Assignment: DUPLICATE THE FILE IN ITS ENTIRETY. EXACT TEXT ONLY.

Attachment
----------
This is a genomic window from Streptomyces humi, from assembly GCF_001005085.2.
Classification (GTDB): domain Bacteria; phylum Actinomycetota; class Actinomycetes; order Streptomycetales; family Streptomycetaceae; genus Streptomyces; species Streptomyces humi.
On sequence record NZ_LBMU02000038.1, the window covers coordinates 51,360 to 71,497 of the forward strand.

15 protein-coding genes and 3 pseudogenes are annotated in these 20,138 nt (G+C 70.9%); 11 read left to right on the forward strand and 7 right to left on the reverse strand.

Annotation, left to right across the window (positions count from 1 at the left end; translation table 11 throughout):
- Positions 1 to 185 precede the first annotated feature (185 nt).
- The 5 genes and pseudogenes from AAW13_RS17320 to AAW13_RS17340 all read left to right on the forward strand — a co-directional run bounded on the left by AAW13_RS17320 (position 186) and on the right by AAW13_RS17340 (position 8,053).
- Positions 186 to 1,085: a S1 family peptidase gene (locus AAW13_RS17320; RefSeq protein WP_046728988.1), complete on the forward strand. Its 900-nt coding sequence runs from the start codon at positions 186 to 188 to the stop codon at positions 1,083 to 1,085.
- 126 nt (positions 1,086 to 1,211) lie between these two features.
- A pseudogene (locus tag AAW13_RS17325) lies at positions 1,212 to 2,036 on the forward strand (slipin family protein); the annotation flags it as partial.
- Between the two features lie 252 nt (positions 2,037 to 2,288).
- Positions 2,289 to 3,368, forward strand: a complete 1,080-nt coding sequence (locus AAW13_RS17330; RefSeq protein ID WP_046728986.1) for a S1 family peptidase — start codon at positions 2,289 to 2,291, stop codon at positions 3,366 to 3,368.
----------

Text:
This is a genomic window from Streptomyces humi, from assembly GCF_001005085.2.
Classification (GTDB): domain Bacteria; phylum Actinomycetota; class Actinomycetes; order Streptomycetales; family Streptomycetaceae; genus Streptomyces; species Streptomyces humi.
On sequence record NZ_LBMU02000038.1, the window covers coordinates 51,360 to 71,497 of the forward strand.

15 protein-coding genes and 3 pseudogenes are annotated in these 20,138 nt (G+C 70.9%); 11 read left to right on the forward strand and 7 right to left on the reverse strand.

Annotation, left to right across the window (positions count from 1 at the left end; translation table 11 throughout):
- Positions 1 to 185 precede the first annotated feature (185 nt).
- The 5 genes and pseudogenes from AAW13_RS17320 to AAW13_RS17340 all read left to right on the forward strand — a co-directional run bounded on the left by AAW13_RS17320 (position 186) and on the right by AAW13_RS17340 (position 8,053).
- Positions 186 to 1,085: a S1 family peptidase gene (locus AAW13_RS17320; RefSeq protein WP_046728988.1), complete on the forward strand. Its 900-nt coding sequence runs from the start codon at positions 186 to 188 to the stop codon at positions 1,083 to 1,085.
- 126 nt (positions 1,086 to 1,211) lie between these two features.
- A pseudogene (locus tag AAW13_RS17325) lies at positions 1,212 to 2,036 on the forward strand (slipin family protein); the annotation flags it as partial.
- Between the two features lie 252 nt (positions 2,037 to 2,288).
- Positions 2,289 to 3,368, forward strand: a complete 1,080-nt coding sequence (locus AAW13_RS17330; RefSeq protein ID WP_046728986.1) for a S1 family peptidase — start codon at positions 2,289 to 2,291, stop codon at positions 3,366 to 3,368.